Penn State defensive end Jerome Hayes doesn’t like thinking about the last-second loss to Michigan in 2005.
Then-Wolverine receiver Mario Manningham’s touchdown catch as time expired spoiled Penn State’s dreams of an undefeated season – one of five straight painful losses the Nittany Lions have endured at Michigan Stadium since 1996.
Which brings No. 13 Penn State (6-1, 2-1 Big Ten) to its next visit this weekend to its maize-and-blue house of horrors to face Michigan (5-2, 1-2).
The party line in Happy Valley, from coach Joe Paterno to the scout team walk-on, is to forget the past. Hayes was in his redshirt freshman season in 2005, and there aren’t too many other players left from that team.
“In ’05 … I don’t really talk about ’05,” Hayes said Wednesday when asked why Ann Arbor has been so tough on the Nittany Lions. “That last second thing to Manningham was a heartbreaker.”
To their credit, the last three games of the series at Michigan have been close, with the Wolverines winning by a combined margin of 10 points. Michigan is 5-2 all-time against Penn State at the Big House, but Paterno doesn’t consider the Wolverines’ home that tough a venue.
“I don’t think it’s particularly a tough place to play if you’re ready to go and you’ve got some kids that look forward to playing in places where they are 100,000 people there to watch you,” Paterno said.
At least Penn State heads into the weekend having broken a nine-game skid overall to Michigan after a 46-17 victory over the Wolverines at Beaver Stadium last year.
Still, the Nittany Lions’ last win at Michigan came on Nov. 16, 1996 – when most of Paterno’s current players were in grade school.
“I don’t think it takes extra motivation, or do we think about what happened there before,” Paterno said “We got to forget about it.”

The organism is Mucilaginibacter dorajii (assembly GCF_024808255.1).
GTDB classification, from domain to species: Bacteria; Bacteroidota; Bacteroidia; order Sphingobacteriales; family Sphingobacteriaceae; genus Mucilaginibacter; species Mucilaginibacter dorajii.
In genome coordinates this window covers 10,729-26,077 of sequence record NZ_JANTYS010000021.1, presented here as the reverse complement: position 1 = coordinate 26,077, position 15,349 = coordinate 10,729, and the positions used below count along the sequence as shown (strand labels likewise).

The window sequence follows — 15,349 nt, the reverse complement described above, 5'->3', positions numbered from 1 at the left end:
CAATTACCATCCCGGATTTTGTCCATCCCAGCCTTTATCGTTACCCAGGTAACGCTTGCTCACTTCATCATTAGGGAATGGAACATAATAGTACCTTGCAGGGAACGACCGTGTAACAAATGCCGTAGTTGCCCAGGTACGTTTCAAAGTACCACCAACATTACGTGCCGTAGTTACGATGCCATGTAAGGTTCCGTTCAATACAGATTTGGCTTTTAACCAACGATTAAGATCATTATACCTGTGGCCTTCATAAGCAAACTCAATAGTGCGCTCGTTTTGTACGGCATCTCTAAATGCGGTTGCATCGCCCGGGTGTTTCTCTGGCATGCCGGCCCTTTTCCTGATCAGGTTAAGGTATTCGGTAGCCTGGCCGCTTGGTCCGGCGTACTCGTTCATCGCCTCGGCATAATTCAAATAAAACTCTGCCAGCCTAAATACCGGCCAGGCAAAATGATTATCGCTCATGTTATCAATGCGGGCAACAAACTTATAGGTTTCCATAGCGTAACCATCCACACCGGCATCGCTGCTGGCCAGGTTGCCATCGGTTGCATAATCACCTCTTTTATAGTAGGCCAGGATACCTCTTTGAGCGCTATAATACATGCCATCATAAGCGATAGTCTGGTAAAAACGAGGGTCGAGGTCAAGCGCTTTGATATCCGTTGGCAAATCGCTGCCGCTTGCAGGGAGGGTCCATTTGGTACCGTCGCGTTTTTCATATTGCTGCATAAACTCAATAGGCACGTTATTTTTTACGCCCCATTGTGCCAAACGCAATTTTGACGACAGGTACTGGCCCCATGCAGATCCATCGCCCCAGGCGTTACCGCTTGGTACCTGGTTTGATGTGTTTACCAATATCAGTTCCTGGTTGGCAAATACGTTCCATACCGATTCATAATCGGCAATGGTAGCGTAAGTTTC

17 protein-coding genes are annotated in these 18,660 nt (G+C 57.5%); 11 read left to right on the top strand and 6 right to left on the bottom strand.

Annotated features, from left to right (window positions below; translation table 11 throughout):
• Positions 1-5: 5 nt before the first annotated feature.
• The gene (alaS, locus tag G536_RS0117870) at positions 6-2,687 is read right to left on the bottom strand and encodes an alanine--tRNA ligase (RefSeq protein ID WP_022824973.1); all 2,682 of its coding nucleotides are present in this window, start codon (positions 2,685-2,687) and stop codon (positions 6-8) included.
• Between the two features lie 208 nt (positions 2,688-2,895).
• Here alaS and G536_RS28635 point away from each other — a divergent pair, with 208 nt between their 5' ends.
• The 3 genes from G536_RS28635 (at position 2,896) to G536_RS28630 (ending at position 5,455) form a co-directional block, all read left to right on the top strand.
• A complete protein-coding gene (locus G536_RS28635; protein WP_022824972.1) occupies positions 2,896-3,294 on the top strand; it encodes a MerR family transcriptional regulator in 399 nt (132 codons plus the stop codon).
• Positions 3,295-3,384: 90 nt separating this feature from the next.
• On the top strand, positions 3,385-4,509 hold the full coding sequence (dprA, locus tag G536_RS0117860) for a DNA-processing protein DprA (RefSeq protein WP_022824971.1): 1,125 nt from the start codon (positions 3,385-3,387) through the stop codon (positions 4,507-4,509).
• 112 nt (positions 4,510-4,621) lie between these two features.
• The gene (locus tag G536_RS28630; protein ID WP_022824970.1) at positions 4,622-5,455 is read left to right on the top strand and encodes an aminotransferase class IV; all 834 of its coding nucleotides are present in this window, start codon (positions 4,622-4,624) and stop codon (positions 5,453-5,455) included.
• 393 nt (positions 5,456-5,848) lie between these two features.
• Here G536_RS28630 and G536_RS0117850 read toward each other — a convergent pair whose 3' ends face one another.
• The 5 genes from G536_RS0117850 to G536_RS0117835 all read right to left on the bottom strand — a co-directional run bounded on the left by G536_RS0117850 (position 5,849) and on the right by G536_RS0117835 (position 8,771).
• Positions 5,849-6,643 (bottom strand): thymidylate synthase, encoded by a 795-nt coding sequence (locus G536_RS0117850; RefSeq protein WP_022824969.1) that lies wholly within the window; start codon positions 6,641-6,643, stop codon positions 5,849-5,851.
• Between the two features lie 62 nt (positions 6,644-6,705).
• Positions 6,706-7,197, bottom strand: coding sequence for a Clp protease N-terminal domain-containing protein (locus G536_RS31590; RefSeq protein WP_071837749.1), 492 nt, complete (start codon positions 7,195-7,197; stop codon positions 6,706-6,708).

Penn State heads to Michigan on a three-game roll, fresh off a 20-0 homecoming drubbing of Minnesota. The offense overcame a slow start and a slew of penalties to provide more than enough cushion to a defense playing perhaps its finest ball of the year.
That sets up a classic Big Ten contest Saturday between the Nittany Lions’ league-leading run defense (75 yards per game) against Michigan’s spread offense, which leads the Big Ten in rushing at 235 yards per game and is keyed by two talented freshman quarterbacks, Tate Forcier and Denard Robinson.
Despite the gaudy statistics, questions still linger about Penn State. Each of their six victories have come by at least 18 points, albeit against either subpar nonconference foes or middle-of-the-pack or lower Big Ten teams (Illinois and Minnesota).
The Nittany Lions lost their lone tough game, 21-10 at home to undefeated Iowa.
“No, I don’t think we’re going to see it as a statement game. We’ll look at it as a great challenge,” said linebacker Josh Hull, Penn State’s leading tackler (69). “If you’re a fan, this is the type of game you’ll enjoy watching.”
Fellow linebacker Sean Lee’s return last week from a left knee sprain bolsters a fierce linebacking corps, while the defensive line has proven to be one of the Big Ten’s best.
It’s on offense where Penn State has gotten banged up. The latest casualty is second-string tailback Stephfon Green, who limped off the field last week against the Gophers.
Green hurt a right ankle that has bothered him in the past. Paterno called it a “chronic” issue, and said the ankle “gets loose on him once in a while.” Green is questionable for Saturday, though Penn State may see the return of reserve tailback Brent Carter (right knee).
It’s no sweat to first-string running back Evan Royster, who is averaging more than 100 yards a game the last three weeks. He doesn’t mind getting more touches to pick up the slack.
When asked why Penn State has problems at Michigan, Royster said “I guess it has something to do with the rough feelings between the two schools. … They always come to play us no matter what.”
Asked to elaborate, Royster said the intensity stems from the rivalry. “Just the fact that they were on a streak of beating us nine or 10 years, there’s always going to be hard feelings, and we’re going to want to beat a team that’s done that to us the last decade.”
Leave Paterno off the team’s injury report, though. The 82-year-old coach returned to the field this season after having hip surgery nearly a year ago.
Ever the jokester, Paterno toyed with a reporter who asked how he was holding up seven games into the season – several of which have been played in bad weather.
“Now that you mention it, what was that question?” Paterno quipped before taking out a handkerchief to blow his nose. “I’m kidding you! … I think I’ve been doing well. I feel pretty good.”